Best practices in React and Flux

Introduction

React is a wonderful class library which can be used to develop rich client application by ensuring better performance. Flux is the architecture which gives the beauty of uni-directional data flow and immutability of data. React+Flux is always a good choice while you starting your web application.I would like to share some thoughts on the good practices we can follow while developing an app using react and flux.

No direct store update

The unidirectional data flow gives the beauty of single source of truth, however it is a choice. Flux doing nothing to prevent you making it bidirectional, you can always update the store from your component directly with out initiating an action creator and action. If you want to follow flux don’t do this.

Call setState appropriately

One another mistake is calling setstate inside render. You can call setState anywhere other than render. However try to avoid unconditional setstate inside componentDidupdate() as it may lead to infinite re-rendering since didUpdate calls whenever a component has re-rendered.

Avoid updating the DOM directly and use ref wisely

Since react is doing the job of DOM update using virtual DOM it is a bad practice to update the DOM directly using conventional methods.Instead use ref to read the DOM and update the DOM react way by calling setState and re-rendering.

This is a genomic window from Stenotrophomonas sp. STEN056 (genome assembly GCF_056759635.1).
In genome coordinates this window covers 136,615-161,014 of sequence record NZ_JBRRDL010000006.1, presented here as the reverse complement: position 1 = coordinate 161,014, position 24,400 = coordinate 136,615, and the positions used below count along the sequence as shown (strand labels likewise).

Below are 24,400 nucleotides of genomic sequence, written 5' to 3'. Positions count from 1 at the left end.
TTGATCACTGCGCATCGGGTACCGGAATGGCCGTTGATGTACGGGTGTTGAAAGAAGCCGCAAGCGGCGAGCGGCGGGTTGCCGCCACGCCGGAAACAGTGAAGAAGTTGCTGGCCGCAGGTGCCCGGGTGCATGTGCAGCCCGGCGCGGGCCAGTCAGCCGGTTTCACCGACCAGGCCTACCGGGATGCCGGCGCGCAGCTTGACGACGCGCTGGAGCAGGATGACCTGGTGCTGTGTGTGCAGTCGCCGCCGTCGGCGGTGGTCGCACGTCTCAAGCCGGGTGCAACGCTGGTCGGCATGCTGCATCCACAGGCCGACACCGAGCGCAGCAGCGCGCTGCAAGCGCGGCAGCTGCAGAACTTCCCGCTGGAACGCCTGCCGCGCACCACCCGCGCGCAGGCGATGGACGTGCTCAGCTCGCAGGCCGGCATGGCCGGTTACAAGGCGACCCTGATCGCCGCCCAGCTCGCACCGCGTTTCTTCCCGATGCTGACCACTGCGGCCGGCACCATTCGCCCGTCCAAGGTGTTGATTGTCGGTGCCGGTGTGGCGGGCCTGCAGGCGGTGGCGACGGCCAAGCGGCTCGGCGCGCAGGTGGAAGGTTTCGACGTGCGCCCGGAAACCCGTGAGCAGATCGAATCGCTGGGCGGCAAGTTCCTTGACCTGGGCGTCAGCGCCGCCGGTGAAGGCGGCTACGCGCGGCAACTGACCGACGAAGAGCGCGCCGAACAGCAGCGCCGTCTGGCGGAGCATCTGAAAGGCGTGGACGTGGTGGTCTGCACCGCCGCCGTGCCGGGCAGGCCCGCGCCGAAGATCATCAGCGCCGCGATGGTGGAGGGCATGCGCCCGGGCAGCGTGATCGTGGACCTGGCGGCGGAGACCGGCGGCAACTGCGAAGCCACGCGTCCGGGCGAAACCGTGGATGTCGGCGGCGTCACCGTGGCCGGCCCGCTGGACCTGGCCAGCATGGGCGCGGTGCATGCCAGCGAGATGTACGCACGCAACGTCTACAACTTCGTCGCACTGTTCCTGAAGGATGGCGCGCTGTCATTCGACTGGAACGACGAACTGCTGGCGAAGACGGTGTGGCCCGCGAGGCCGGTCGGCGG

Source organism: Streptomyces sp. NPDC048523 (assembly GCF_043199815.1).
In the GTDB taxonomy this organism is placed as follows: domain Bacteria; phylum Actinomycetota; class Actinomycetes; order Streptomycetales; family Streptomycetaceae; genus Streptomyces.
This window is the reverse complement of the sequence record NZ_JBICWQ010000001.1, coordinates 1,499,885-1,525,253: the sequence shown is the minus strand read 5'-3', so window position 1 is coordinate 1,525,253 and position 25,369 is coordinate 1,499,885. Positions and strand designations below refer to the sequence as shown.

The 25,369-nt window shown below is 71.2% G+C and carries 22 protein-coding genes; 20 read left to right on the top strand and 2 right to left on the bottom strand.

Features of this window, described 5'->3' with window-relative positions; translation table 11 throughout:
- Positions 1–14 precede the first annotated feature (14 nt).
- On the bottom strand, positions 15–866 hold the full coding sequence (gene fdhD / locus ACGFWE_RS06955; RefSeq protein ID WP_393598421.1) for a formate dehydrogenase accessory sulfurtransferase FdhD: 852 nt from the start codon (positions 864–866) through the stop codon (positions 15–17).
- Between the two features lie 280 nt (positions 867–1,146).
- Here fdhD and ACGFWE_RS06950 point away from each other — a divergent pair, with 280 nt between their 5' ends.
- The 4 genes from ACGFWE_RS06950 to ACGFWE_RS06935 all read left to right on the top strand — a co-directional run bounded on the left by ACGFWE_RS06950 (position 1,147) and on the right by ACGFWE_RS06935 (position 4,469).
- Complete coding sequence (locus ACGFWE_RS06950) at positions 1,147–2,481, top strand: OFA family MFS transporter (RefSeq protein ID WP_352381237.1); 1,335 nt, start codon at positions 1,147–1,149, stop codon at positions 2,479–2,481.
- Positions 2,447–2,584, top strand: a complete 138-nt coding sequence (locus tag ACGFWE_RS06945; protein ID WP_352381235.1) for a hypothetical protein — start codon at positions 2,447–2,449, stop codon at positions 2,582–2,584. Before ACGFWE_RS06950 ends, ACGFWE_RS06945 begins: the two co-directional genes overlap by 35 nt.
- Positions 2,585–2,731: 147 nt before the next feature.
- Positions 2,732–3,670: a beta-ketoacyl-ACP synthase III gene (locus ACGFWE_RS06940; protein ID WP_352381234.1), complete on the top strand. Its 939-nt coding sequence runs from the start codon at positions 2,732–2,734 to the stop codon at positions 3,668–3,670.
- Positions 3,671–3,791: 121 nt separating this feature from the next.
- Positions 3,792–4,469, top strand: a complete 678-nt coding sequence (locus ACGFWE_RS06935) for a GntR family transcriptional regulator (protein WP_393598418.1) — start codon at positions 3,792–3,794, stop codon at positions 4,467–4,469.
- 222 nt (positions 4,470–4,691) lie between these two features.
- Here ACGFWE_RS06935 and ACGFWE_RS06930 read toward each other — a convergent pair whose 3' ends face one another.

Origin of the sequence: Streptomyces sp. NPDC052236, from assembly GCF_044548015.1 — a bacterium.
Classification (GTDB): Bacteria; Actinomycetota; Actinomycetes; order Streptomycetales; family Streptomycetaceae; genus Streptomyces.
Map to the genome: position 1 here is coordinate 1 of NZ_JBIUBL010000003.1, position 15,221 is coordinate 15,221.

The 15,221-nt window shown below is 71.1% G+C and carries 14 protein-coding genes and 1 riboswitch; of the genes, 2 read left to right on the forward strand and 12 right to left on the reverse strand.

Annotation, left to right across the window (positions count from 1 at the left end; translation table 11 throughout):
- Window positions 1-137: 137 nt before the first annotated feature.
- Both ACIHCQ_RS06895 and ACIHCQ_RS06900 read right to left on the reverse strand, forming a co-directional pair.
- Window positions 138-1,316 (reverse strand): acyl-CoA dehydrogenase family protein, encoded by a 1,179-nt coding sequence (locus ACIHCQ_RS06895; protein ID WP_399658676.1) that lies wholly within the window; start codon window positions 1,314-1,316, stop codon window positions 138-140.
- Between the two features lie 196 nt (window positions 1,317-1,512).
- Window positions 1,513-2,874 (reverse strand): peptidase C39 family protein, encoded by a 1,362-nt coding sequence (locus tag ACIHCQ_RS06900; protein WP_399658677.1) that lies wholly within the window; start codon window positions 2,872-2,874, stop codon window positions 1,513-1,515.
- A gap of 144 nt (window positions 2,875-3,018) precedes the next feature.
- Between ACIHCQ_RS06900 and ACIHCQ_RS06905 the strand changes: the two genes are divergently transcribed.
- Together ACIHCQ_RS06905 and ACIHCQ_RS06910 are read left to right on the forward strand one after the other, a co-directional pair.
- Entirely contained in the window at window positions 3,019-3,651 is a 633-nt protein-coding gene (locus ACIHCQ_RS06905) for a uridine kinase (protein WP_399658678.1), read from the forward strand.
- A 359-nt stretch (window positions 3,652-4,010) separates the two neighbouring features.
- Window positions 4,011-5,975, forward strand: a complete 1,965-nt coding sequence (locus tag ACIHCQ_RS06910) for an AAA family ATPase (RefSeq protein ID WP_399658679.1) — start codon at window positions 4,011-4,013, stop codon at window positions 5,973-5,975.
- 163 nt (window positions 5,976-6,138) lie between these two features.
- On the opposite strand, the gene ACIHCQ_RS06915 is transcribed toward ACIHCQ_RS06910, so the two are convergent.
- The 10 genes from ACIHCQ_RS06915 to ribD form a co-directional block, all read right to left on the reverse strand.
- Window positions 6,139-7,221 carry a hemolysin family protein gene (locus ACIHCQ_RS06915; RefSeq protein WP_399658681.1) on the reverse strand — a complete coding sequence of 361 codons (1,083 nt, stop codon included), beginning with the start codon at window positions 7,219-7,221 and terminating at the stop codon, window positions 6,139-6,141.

Always use unique key to the components

React internally identifies the components using key so it is important to make sure that you are using unique names for the react components.

vDo not add listeners in willReceiveProps or didUpdate().

Do not add event listeners in componentDidUpdate() and componentWillReceiveProps()

Adding event listeners in didUpdate and willReceiveprops is a bad idea as both life cycle events (willReceiveprops is deprecated from the latest version 16.4 onward) will trigger more than once based on props change or state change. So adding listeners in those event cause multiple reference of the event listeners and cause memory leak.

Stateless as much as possible and Tiny Components

It is always good to go for the stateless and tiny components whenever possible. This can improve the performance by avoiding the life cycle.

Bind the callback functions inside the constructor

Avoid binding the context while passing a call back function as prop to child component. If you are passing like that it will be creating a new reference every time and cause re-render of your pure child component. Instead bind the context in constructor and pass the same as prop.

class Parent extends React.Component{
  constructor(){
    // Bind the context here
    this.callBackFunc = this.callBackFunc.bind(this)
  }
  
  render(){
    return ( <Child callBack={this.callBackFunc});
  }
}

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